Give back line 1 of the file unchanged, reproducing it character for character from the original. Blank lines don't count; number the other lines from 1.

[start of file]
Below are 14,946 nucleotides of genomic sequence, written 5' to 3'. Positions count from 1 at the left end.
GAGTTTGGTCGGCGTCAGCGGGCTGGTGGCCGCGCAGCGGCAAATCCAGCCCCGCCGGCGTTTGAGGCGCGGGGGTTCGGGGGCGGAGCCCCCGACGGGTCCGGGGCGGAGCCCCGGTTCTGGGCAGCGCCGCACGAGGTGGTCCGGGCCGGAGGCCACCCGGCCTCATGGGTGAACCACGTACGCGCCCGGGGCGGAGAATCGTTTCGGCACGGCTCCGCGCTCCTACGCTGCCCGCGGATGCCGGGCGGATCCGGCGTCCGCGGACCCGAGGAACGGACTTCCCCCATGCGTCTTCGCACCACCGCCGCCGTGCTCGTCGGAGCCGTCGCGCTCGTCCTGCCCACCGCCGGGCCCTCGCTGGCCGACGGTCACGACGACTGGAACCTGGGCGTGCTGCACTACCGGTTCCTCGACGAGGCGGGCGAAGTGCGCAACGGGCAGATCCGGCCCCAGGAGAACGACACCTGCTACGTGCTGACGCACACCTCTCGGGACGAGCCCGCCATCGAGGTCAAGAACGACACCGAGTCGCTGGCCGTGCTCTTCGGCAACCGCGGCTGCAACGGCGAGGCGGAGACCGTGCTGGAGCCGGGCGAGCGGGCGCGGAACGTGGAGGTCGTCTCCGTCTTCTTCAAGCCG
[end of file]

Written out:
Below are 14,946 nucleotides of genomic sequence, written 5' to 3'. Positions count from 1 at the left end.